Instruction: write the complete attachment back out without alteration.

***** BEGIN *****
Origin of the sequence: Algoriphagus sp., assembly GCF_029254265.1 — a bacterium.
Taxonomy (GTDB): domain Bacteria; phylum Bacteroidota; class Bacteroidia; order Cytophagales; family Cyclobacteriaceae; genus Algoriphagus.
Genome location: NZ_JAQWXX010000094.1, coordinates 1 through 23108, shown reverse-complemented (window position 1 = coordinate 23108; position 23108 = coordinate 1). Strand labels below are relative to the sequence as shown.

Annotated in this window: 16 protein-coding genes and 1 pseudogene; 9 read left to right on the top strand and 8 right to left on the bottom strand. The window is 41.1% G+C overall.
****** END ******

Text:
Origin of the sequence: Algoriphagus sp., assembly GCF_029254265.1 — a bacterium.
Taxonomy (GTDB): domain Bacteria; phylum Bacteroidota; class Bacteroidia; order Cytophagales; family Cyclobacteriaceae; genus Algoriphagus.
Genome location: NZ_JAQWXX010000094.1, coordinates 1 through 23108, shown reverse-complemented (window position 1 = coordinate 23108; position 23108 = coordinate 1). Strand labels below are relative to the sequence as shown.

Annotated in this window: 16 protein-coding genes and 1 pseudogene; 9 read left to right on the top strand and 8 right to left on the bottom strand. The window is 41.1% G+C overall.